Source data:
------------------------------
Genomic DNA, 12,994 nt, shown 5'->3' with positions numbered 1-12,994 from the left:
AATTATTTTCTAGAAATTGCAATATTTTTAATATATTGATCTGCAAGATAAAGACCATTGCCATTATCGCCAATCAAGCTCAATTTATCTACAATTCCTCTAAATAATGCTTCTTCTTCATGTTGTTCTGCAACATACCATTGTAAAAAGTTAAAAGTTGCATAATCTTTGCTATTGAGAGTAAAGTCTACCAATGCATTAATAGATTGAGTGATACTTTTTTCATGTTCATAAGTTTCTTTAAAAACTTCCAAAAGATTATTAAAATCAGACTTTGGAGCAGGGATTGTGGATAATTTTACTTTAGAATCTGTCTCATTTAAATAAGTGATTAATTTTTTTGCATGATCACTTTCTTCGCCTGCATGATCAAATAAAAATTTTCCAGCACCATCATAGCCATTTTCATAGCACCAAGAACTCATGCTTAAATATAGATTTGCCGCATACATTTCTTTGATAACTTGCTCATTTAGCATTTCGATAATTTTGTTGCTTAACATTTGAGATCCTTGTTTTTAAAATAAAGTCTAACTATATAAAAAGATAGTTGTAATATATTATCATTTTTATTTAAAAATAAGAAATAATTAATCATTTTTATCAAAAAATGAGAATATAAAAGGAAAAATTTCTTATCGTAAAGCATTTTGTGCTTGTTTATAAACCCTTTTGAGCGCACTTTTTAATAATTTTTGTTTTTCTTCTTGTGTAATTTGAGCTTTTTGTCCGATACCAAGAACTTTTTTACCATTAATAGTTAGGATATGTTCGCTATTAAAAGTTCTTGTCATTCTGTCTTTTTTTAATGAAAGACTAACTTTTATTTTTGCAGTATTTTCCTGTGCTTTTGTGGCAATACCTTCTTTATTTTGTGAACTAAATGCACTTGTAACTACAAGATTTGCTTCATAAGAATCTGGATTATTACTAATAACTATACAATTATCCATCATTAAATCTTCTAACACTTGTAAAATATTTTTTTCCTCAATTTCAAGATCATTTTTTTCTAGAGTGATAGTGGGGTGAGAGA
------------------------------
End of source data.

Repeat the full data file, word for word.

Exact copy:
Genomic DNA, 12,994 nt, shown 5'->3' with positions numbered 1-12,994 from the left:
AATTATTTTCTAGAAATTGCAATATTTTTAATATATTGATCTGCAAGATAAAGACCATTGCCATTATCGCCAATCAAGCTCAATTTATCTACAATTCCTCTAAATAATGCTTCTTCTTCATGTTGTTCTGCAACATACCATTGTAAAAAGTTAAAAGTTGCATAATCTTTGCTATTGAGAGTAAAGTCTACCAATGCATTAATAGATTGAGTGATACTTTTTTCATGTTCATAAGTTTCTTTAAAAACTTCCAAAAGATTATTAAAATCAGACTTTGGAGCAGGGATTGTGGATAATTTTACTTTAGAATCTGTCTCATTTAAATAAGTGATTAATTTTTTTGCATGATCACTTTCTTCGCCTGCATGATCAAATAAAAATTTTCCAGCACCATCATAGCCATTTTCATAGCACCAAGAACTCATGCTTAAATATAGATTTGCCGCATACATTTCTTTGATAACTTGCTCATTTAGCATTTCGATAATTTTGTTGCTTAACATTTGAGATCCTTGTTTTTAAAATAAAGTCTAACTATATAAAAAGATAGTTGTAATATATTATCATTTTTATTTAAAAATAAGAAATAATTAATCATTTTTATCAAAAAATGAGAATATAAAAGGAAAAATTTCTTATCGTAAAGCATTTTGTGCTTGTTTATAAACCCTTTTGAGCGCACTTTTTAATAATTTTTGTTTTTCTTCTTGTGTAATTTGAGCTTTTTGTCCGATACCAAGAACTTTTTTACCATTAATAGTTAGGATATGTTCGCTATTAAAAGTTCTTGTCATTCTGTCTTTTTTTAATGAAAGACTAACTTTTATTTTTGCAGTATTTTCCTGTGCTTTTGTGGCAATACCTTCTTTATTTTGTGAACTAAATGCACTTGTAACTACAAGATTTGCTTCATAAGAATCTGGATTATTACTAATAACTATACAATTATCCATCATTAAATCTTCTAACACTTGTAAAATATTTTTTTCCTCAATTTCAAGATCATTTTTTTCTAGAGTGATAGTGGGGTGAGAGA